Essay / Lecture
This essay addresses an old question that international relations scholars view as fundamental, but which economists regard as secondary: that of asymmetries in international economic relations.
The tension between the unprecedented need for global collective action and a growing aspiration to rebuild political communities behind national borders is a defining challenge for today’s policymakers.
The Biden administration's promises to 'think big' and rebuild the country seem like a major historical departure from decades of policy orthodoxy.
We see three main economic implications of a scenario of recurrent outbreaks: lasting border restrictions, repeated lockdowns and enduring effects on the composition of both supply and demand. We explore each of these implications in turn.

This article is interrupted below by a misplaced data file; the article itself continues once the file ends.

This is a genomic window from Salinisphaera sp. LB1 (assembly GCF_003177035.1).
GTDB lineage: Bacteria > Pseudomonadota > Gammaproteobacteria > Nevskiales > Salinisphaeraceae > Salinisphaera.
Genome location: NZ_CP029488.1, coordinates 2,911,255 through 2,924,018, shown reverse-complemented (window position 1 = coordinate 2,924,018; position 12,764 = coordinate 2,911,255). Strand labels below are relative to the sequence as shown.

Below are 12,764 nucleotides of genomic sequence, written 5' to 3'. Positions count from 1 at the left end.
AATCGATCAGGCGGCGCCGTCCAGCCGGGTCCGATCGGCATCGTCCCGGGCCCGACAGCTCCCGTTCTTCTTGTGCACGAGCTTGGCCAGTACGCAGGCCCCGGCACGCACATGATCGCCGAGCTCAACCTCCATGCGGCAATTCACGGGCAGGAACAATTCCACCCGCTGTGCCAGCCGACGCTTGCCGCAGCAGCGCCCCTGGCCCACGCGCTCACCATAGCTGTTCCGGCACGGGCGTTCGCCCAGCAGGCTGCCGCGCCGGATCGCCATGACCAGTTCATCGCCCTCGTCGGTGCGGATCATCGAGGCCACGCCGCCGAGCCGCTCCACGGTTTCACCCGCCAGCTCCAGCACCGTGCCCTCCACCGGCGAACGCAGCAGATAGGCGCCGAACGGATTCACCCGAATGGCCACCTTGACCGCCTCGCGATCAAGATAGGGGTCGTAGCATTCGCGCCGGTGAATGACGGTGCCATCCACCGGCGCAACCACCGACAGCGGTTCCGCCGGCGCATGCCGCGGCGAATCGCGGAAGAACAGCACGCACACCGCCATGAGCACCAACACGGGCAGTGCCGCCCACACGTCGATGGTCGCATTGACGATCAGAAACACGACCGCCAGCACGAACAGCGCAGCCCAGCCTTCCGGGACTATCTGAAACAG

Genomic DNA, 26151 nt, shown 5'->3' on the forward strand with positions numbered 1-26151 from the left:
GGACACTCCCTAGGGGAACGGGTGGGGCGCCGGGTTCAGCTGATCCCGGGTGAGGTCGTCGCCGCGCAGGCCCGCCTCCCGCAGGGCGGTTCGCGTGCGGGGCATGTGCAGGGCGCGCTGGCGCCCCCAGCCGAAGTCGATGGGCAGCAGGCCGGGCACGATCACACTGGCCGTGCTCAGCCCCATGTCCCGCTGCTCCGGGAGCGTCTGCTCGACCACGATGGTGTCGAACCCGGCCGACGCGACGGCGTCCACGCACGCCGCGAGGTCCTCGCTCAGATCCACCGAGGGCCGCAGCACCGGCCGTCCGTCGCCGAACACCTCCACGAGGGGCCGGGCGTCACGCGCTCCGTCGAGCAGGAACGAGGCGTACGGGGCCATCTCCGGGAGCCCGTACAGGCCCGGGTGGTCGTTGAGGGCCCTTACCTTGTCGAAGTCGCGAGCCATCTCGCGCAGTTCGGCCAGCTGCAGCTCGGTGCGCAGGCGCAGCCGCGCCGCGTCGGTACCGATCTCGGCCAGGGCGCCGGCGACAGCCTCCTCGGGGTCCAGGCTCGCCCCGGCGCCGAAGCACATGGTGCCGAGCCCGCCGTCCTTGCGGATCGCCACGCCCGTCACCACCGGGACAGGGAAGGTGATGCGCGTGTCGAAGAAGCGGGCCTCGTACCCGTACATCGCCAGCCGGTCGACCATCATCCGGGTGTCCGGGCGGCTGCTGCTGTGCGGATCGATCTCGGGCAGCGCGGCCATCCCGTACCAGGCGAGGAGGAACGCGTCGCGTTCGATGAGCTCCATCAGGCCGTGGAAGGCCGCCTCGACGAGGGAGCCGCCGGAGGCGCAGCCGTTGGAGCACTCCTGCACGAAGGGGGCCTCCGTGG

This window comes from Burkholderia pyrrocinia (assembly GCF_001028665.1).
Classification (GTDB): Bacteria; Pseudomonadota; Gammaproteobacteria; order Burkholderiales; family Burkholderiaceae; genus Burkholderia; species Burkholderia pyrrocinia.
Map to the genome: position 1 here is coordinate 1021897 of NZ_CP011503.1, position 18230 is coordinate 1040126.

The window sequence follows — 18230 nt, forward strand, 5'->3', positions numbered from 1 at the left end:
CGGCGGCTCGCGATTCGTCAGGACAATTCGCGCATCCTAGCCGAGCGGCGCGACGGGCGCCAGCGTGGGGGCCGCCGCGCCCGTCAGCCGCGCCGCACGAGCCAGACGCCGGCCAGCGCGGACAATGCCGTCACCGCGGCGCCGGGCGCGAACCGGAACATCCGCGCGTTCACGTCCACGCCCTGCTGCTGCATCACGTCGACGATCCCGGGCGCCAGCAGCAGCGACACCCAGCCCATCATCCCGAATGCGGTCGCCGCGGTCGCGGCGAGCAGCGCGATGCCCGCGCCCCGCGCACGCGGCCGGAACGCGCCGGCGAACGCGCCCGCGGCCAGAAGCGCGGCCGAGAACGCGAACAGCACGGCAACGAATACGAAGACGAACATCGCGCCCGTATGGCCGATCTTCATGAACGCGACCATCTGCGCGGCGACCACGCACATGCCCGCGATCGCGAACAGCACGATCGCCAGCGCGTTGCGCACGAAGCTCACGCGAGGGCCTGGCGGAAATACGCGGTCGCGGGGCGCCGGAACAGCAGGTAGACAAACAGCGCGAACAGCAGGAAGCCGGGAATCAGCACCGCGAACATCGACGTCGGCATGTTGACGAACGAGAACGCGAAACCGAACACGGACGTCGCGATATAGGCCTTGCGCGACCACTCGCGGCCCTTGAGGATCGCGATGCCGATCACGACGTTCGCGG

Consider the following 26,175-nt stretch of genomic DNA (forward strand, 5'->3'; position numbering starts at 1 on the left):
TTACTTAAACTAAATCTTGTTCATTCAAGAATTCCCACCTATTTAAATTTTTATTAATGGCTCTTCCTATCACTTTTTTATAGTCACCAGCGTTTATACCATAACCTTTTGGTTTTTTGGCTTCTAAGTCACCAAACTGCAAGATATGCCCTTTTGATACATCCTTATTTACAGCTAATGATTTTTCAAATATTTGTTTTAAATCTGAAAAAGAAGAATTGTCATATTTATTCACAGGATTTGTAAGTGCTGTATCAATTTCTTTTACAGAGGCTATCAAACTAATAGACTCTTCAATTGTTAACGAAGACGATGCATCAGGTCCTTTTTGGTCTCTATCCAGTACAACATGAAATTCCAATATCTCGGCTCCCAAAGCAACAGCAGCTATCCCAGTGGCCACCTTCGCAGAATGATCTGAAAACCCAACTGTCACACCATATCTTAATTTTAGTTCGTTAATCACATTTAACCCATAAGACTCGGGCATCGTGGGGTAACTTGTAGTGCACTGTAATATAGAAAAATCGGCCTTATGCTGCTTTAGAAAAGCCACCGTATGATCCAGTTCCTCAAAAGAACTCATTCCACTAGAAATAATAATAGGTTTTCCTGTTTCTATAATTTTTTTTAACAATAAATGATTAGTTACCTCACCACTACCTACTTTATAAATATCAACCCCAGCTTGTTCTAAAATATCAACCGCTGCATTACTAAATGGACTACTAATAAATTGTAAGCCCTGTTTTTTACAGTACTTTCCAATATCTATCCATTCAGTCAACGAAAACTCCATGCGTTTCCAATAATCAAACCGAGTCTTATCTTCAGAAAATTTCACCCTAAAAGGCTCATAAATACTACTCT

How to make the European Green Deal succeed.
Ever since the 2008 financial crisis, central bankers have been busy developing new policy instruments to fight fires and ward off emerging threats. Nonetheless, many secretly dreamed of returning to the good old days of cautious conservatism (with financial stability taken seriously).
Ce qui est malsain, avec la proposition d’annuler la dette, c’est le déni de réalité consistant à affirmer que l’Etat peut effacer une partie de ses engagements sans que cela ne coûte à personne.
The Green Deal will redefine Europe’s global policy priorities; as such, it is a foreign policy development with profound geopolitical consequences
The appearance of new strains of the coronavirus in the United Kingdom, South Africa, and Brazil has given the world no choice but to design and implement a comprehensive global strategy. So, what's stopping that from happening?
Pour surmonter le choc de la pandémie de Covid-19, l’économiste écarte, dans sa chronique, l’idée d’un repli protectionniste, mais suggère de passer d’un objectif de réduction des coûts à celui de la réduction des risques.